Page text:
Yet, as from the crude, imitative daubs of the troglodytes rose the glorious realm of pictorial art, and as from the ancient poets and trouvères grew the stately palaces of literature, so, from these hesitating attempts to ensnare the bright gleams of imagination, the vast enterprises of the fiction of modern times may trace their lineal descent.
It is of permanent interest to endeavor to follow, even for a brief period, the results of this enormous development of human appreciations, to consider what is meant, and to glance at certain difficulties immediately evolved by its progress. And first, a pretty problem in psychology confronts the student, a problem as full of latent argument as the recurring assertions that the actor should, or should not, feel the emotions he portrays.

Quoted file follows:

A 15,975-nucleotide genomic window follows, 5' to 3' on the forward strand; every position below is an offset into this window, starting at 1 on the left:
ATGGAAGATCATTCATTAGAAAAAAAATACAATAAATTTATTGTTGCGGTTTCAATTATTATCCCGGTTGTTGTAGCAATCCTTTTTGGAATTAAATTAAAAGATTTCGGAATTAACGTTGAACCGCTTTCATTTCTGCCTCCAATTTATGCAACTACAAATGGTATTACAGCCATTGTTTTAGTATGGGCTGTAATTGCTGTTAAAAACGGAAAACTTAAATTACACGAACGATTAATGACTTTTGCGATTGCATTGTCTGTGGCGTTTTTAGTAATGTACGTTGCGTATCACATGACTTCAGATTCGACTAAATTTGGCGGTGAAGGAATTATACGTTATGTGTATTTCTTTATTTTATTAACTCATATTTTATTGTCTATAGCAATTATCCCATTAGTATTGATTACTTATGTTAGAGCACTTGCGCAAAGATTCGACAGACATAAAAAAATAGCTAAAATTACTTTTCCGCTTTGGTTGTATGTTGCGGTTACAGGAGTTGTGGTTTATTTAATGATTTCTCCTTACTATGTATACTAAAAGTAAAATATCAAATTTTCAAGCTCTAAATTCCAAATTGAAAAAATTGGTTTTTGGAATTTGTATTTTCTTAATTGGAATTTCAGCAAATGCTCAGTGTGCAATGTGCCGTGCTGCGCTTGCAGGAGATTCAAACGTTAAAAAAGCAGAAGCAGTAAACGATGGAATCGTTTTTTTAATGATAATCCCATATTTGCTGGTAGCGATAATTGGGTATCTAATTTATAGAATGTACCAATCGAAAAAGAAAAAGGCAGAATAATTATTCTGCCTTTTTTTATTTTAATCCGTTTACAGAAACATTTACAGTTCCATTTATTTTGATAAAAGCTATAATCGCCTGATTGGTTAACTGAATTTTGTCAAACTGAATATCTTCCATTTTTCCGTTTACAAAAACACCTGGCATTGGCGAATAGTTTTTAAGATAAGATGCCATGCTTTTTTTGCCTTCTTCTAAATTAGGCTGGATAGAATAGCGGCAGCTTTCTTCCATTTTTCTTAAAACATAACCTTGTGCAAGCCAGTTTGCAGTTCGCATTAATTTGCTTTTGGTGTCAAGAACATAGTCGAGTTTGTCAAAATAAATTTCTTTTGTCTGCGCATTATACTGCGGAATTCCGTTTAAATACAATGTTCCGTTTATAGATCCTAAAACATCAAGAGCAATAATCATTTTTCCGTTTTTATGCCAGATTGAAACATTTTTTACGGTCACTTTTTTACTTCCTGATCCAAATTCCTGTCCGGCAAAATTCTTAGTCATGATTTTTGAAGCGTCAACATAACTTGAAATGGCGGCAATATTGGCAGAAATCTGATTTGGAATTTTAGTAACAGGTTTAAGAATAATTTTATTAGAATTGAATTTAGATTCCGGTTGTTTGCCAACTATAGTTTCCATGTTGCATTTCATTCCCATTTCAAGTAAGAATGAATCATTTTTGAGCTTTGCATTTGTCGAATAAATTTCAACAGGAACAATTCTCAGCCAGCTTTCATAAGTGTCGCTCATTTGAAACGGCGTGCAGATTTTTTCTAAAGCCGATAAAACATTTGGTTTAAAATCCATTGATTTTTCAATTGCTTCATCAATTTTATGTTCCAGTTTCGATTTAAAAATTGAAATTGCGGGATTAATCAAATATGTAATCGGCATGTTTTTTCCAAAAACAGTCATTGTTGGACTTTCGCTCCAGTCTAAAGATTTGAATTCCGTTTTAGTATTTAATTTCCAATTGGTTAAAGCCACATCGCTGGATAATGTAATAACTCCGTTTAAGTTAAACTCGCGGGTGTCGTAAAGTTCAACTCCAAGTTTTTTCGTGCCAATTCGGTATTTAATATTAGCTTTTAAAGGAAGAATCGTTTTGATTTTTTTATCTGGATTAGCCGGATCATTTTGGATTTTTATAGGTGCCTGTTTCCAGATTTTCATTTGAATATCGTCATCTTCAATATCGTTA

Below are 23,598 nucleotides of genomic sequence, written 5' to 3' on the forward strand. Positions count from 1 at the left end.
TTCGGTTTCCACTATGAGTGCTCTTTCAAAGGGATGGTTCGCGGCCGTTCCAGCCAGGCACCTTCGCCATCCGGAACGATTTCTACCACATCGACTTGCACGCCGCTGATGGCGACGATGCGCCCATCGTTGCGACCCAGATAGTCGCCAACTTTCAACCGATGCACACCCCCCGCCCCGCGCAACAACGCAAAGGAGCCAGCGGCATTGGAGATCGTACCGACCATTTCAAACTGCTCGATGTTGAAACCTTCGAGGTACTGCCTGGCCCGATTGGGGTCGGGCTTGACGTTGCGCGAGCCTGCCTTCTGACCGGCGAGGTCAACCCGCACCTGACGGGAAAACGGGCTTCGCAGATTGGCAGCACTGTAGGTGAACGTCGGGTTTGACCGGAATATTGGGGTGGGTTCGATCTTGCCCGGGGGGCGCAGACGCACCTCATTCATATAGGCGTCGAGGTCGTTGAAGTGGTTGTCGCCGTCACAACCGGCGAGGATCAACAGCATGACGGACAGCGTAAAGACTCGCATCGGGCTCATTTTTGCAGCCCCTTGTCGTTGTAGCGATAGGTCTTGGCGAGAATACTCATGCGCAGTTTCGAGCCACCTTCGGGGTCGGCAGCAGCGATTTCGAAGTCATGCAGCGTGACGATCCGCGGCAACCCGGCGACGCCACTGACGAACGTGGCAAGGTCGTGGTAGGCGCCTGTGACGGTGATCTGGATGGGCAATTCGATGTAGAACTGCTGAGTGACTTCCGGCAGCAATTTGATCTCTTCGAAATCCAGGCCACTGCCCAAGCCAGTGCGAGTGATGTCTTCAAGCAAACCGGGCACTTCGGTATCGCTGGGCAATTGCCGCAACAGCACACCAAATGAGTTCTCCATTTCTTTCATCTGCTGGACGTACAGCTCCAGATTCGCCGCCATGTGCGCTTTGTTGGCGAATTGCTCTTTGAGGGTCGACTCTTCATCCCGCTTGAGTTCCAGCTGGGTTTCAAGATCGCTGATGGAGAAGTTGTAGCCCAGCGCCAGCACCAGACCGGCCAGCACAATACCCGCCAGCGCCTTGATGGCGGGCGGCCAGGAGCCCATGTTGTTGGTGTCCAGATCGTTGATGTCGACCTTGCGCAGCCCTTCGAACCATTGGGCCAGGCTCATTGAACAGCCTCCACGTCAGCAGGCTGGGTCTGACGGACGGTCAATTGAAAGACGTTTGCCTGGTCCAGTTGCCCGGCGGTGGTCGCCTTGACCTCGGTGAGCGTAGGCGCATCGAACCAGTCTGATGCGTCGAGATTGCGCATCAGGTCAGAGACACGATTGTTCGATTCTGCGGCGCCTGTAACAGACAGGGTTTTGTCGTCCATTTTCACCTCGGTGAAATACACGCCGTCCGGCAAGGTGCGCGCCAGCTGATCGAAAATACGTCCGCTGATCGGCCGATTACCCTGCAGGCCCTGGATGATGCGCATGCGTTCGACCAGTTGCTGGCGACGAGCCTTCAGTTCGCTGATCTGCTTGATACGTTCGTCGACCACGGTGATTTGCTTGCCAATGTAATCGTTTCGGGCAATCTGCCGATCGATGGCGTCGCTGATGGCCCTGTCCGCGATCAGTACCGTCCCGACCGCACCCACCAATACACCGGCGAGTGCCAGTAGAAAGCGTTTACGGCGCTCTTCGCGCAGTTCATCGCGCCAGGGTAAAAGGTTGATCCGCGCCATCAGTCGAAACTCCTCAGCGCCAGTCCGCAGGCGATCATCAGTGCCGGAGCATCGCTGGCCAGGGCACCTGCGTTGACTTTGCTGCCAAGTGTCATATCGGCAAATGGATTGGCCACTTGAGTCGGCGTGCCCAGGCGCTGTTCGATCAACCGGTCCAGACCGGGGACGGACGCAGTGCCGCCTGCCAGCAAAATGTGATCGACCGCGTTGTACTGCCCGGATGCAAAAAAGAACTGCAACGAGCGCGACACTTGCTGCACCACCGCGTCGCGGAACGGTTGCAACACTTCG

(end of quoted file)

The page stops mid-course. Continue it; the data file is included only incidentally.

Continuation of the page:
It is indeed rather of a kin with this favorite puzzle of debate, though, by leave of the dictators of the stage, we may set it upon a higher plane. If, for convenience of treatment, we momentarily narrow it down for illustration to a familiar example — that of Charlotte Brontë — it will not mean the revival of any unprofitable discussions or dissensions as to claims of authorship.
The bare statement is this: a young woman, living quietly in a country parsonage, conveys into her novels far more than she has ever seen or heard or experienced, and conveys it so convincingly, so strongly, that few flaws can be found with the presentment and arrangement of her material Her one-sided correspondence with her Professor will not suffice to explain the mystery; how then shall we approach it, how comprehend it?
Since Charlotte Brontë lived and wrote, the course of prose fiction is strewn with illustrations, not, perhaps, as striking, but certainly quite as curious. Characters in fiction may be roughly divided into two broad classes; those based on observation of a particular person, sometimes to such an extent that we can recognize them; and those based on general observation — imagined, yet bearing authentic attributes of human nature.